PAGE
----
Who is at fault?
Recently, when Mark saw an advertisement for a telecom company offering free calls and data at a lower price, he instantly decided to switch to that carrier. However, to his shock, the ad was from his carrier but only for new customers.
In the above case, the word ‘loyalty’, from both sides, has no meaning. Mark, being a customer, doesn’t think once about staying with the current plan. On the other hand, the telco company is forcing the existing customers to switch because of the differentiation between existing and new customer – welcome to the world where customer loyalty is approaching a dud phase. The bitter truth is that customers are no longer loyal to a given phone company, and certainly not to a given phone plan, and it’s tremendously hitting their sales.
Who does the stats favor?
For a customer, one telco company is similar to the other. A typical customer is only concerned about customer service, plan cost, and speed of data. Even then, telco companies are notorious for having the worst customer service experience among any industry.
Telecom companies have the worst customer service. Source
It’s the sole responsibility of the telecommunication company to earn customer loyalty by resolving their customers’ issues. This requires going the extra mile to satisfy the requests of the customer. A whopping 60% of Australians are dissatisfied with how telcos handle their complaints.
Why are customers taking loyalty for granted?
With cut-throat competition among the telco players, and each trying to snatch customers by offering lower-priced plans, customers have very little to lose. Today, telco companies are running their businesses on two criteria: The coverage they provide and the cost. There has been no advancement in customer retention strategy, which leaves a customer stranded. The rule here is simple – if you don’t care about your customers’ issues, your customers aren’t going to care about being loyalty to your brand.
Offering the cheapest plan to win customers over is no longer enough for customer acquisition and, especially, retention. The actual quality of the calls and data network is also important to customer acquisition and retention. In India, when Reliance Telecommunications launched the Jio phone and sim for free, people were apprehensive about the call quality and speed of data. However, after using the Jio, customers realized that the telco was offering far more than expected. Had the cost been zero and services been poor, the telco wouldn’t have damaged the revenue of other companies. Cost is an essential parameter but it’s certainly not the only parameter in maintaining customer loyalty.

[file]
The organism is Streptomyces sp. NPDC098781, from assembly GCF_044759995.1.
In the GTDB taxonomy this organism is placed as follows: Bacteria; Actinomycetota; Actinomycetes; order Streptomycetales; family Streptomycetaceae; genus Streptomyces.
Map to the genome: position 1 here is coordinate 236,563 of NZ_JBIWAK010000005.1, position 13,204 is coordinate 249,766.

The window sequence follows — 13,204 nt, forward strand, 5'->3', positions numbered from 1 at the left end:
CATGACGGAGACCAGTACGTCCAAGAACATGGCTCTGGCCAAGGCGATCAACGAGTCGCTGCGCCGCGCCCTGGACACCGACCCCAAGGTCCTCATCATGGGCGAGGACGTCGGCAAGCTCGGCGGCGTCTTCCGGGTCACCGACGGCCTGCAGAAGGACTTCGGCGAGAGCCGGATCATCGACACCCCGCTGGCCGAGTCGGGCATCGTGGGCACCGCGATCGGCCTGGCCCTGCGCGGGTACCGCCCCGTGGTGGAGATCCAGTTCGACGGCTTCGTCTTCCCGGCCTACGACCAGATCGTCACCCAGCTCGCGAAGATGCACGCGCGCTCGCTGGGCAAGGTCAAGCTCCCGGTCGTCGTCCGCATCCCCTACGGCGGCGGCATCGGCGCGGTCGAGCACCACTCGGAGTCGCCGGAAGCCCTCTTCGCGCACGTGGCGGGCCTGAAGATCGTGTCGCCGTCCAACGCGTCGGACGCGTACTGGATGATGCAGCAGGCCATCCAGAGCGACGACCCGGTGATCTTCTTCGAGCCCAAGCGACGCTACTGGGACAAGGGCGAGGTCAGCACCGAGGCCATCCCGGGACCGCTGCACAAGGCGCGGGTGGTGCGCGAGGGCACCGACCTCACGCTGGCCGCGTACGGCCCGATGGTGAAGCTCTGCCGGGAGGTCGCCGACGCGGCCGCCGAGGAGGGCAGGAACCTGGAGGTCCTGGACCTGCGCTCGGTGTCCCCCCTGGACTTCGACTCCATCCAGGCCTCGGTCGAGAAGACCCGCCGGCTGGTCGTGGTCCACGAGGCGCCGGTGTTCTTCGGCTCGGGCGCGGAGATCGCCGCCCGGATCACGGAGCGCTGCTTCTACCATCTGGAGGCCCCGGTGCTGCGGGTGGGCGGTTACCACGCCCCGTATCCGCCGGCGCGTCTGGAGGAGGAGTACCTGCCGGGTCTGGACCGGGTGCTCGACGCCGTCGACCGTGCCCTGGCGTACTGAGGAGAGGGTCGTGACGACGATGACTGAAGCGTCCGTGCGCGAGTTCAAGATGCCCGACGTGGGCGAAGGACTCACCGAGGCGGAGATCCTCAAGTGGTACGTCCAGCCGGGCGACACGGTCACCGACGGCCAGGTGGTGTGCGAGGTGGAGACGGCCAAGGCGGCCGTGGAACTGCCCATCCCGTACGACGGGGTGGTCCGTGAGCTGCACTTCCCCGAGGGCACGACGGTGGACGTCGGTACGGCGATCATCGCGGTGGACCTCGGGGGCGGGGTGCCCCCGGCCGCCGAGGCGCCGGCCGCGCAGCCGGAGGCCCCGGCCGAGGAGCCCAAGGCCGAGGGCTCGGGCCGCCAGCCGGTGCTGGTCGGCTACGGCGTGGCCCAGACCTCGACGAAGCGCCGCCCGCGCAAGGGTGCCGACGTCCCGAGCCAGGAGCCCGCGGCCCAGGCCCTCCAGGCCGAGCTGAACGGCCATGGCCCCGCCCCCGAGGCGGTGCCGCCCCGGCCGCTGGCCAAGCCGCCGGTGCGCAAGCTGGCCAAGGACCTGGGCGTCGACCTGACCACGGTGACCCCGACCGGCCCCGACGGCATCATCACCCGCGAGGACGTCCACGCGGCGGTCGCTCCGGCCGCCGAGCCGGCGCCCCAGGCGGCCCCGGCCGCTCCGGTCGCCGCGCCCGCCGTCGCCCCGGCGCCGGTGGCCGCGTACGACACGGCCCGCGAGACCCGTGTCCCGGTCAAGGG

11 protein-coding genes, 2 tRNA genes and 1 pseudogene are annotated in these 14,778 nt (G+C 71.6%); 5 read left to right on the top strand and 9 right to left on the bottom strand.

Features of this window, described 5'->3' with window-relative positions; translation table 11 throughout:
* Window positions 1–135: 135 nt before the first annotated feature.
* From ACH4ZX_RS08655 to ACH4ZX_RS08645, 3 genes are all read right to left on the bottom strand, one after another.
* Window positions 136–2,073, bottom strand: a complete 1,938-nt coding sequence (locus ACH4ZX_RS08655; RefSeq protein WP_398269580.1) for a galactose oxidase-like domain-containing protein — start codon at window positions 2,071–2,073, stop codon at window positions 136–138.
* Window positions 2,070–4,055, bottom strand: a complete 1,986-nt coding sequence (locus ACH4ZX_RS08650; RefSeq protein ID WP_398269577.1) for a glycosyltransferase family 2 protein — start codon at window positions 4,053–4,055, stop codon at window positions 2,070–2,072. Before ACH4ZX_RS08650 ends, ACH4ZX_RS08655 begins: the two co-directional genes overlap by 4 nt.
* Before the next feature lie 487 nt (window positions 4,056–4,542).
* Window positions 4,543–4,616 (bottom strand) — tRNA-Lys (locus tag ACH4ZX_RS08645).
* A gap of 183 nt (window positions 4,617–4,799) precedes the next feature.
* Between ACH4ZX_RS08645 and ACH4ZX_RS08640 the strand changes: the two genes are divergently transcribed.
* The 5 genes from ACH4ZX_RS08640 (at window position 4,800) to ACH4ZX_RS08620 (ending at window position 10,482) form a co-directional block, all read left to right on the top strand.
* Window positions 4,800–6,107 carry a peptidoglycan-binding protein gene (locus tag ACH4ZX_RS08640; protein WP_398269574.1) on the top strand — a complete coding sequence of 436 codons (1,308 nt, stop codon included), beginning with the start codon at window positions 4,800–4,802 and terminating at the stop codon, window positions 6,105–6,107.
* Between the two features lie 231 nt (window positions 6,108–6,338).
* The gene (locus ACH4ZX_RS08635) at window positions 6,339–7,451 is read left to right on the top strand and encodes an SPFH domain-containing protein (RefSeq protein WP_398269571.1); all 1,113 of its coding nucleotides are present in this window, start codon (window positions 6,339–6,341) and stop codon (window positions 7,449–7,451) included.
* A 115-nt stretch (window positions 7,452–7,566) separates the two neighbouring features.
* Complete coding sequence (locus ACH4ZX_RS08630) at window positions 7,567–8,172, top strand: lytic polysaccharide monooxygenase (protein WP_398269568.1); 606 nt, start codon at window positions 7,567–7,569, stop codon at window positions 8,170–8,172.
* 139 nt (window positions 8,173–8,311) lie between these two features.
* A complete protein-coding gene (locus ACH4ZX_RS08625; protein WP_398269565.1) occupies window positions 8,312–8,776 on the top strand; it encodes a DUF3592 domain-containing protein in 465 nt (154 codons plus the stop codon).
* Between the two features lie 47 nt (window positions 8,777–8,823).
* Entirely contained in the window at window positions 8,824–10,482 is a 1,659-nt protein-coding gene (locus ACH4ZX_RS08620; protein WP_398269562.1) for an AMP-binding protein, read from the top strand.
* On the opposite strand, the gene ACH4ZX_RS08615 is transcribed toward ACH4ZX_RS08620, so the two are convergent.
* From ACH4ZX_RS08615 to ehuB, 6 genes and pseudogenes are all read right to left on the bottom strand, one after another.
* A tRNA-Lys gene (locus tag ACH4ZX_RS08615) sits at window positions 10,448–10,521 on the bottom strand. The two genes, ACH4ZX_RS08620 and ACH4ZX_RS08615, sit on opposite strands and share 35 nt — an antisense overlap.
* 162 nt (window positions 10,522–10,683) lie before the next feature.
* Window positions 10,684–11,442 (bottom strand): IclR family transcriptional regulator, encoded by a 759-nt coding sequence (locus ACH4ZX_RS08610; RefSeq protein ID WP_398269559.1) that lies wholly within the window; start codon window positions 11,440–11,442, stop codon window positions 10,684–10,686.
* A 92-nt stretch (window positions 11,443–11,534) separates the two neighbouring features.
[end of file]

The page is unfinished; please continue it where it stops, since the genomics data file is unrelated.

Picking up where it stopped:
Why customers switch carriers? Source
How can companies improve customer loyalty?
Telstra – the largest telco in Australia, took 30,000 respondents in 2016 and asked them questions to understand real customer issues that are costing customer loyalty. Due to this initiative, Telstra was able to make key business decisions in response to the issues discovered during the surveys. Within a year of the effort, the company saw a 17% increase in customer satisfaction and a 20% decline in call center calls.
From the above example, it’s clear that customer loyalty can boil down to how fast an issue is resolved. The need of the hour for Telecommunication Company is to remove the pain points of the customer. Furthermore, without truly understanding why a customer may leave or dislike a service, it will be difficult for a telco company to position itself differently in the market.
How can building trust trigger customer loyalty?
Building brand trust and loyalty are go hand in hand; there is hardly any way to have one without the other. However, today, gaining customer trust is no easy task. According to a survey, 42% of customers do not trust brands, and 69% don’t trust advertising messages.
The issue of trust is even worse with millennials– 84% of them don’t trust advertising messages, and only a tiny 1% are influenced by ads. This is significant given the obvious difficulty in acquiring and retaining customers that already don’t trust brands.
Building trust is crucial if a company wants a customer to remain loyal. New sales are vital to driving growth, but the primary contributor to company growth comes from existing customers. And, if customers don’t trust your brand, they’re less likely to continue doing business.
The science of customer loyalty. Source
Final Words– Loyalty boils down to…
Repeat customers are an asset. But in a rush to lure new customers, brands end up taking steps that cause the loss of repeat customers. Where telcos prioritize customer service, solving issues and complaints of current customers, retention increases. This is also true when the quality of service provided is actually that which was advertised. These important factors help improve customer trust, converting to long-term relationships between the telco and its customers. Without such trust, customer loyalty will shaky, if not altogether nonexistent.